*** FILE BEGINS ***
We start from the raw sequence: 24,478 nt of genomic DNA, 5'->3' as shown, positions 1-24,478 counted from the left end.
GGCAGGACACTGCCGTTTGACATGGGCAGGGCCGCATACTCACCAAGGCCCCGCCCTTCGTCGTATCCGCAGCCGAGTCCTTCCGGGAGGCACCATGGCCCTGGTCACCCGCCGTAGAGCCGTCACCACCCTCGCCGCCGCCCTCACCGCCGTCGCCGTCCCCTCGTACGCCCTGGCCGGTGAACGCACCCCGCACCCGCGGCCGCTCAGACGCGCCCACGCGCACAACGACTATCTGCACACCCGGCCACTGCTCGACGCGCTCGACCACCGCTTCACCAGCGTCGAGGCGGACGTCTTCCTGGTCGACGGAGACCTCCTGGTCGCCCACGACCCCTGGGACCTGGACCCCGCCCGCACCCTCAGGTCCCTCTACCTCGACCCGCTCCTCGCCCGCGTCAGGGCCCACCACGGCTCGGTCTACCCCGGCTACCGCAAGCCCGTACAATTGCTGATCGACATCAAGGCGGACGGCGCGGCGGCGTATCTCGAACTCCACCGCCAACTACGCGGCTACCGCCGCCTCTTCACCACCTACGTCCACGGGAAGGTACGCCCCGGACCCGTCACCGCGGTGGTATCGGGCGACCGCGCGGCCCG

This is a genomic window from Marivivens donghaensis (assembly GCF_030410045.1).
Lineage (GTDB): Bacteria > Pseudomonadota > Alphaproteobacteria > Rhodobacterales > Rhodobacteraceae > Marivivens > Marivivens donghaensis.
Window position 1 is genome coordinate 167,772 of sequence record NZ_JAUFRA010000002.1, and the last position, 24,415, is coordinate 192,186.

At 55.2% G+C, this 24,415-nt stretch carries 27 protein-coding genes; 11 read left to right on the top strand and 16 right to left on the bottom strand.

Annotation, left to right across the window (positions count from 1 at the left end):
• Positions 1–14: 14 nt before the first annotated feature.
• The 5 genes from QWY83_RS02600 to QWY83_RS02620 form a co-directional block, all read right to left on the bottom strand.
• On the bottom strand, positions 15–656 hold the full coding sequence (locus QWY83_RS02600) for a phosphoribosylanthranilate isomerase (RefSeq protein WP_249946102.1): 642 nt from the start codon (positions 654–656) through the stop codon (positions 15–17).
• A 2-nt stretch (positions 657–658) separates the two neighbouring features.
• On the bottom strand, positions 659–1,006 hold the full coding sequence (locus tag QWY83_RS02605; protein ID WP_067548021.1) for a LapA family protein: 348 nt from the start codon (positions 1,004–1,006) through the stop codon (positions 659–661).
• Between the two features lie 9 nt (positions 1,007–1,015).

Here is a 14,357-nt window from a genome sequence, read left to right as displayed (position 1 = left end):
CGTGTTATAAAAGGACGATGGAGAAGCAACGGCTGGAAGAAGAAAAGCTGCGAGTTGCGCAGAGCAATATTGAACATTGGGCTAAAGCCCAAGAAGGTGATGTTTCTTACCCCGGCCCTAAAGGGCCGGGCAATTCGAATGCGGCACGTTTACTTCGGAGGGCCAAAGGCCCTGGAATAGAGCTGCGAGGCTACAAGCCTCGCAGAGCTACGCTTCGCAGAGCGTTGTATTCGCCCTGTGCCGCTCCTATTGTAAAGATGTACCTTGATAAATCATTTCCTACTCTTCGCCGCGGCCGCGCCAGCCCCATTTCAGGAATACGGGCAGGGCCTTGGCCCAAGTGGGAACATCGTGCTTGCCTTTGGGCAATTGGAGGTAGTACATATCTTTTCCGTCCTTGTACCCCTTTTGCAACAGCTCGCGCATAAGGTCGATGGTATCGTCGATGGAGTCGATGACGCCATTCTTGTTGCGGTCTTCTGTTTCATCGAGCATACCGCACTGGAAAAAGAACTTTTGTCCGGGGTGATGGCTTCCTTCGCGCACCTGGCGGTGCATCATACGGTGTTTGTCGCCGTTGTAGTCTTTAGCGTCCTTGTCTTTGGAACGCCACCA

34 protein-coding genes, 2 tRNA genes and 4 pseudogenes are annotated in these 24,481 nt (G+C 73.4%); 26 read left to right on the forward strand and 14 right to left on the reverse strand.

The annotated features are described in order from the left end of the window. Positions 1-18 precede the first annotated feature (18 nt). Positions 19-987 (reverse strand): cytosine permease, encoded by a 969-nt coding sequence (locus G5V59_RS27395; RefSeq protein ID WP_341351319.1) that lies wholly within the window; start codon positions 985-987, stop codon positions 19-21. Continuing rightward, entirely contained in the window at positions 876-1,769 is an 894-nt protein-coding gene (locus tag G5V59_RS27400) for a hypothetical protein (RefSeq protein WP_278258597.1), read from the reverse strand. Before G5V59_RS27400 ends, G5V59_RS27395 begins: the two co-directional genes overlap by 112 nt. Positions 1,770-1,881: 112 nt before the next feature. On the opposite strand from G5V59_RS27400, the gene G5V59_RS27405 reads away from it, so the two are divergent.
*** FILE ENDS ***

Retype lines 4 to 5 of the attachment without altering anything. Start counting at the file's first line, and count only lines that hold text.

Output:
Lineage (GTDB): Bacteria > Pseudomonadota > Alphaproteobacteria > Rhodobacterales > Rhodobacteraceae > Marivivens > Marivivens donghaensis.
Window position 1 is genome coordinate 167,772 of sequence record NZ_JAUFRA010000002.1, and the last position, 24,415, is coordinate 192,186.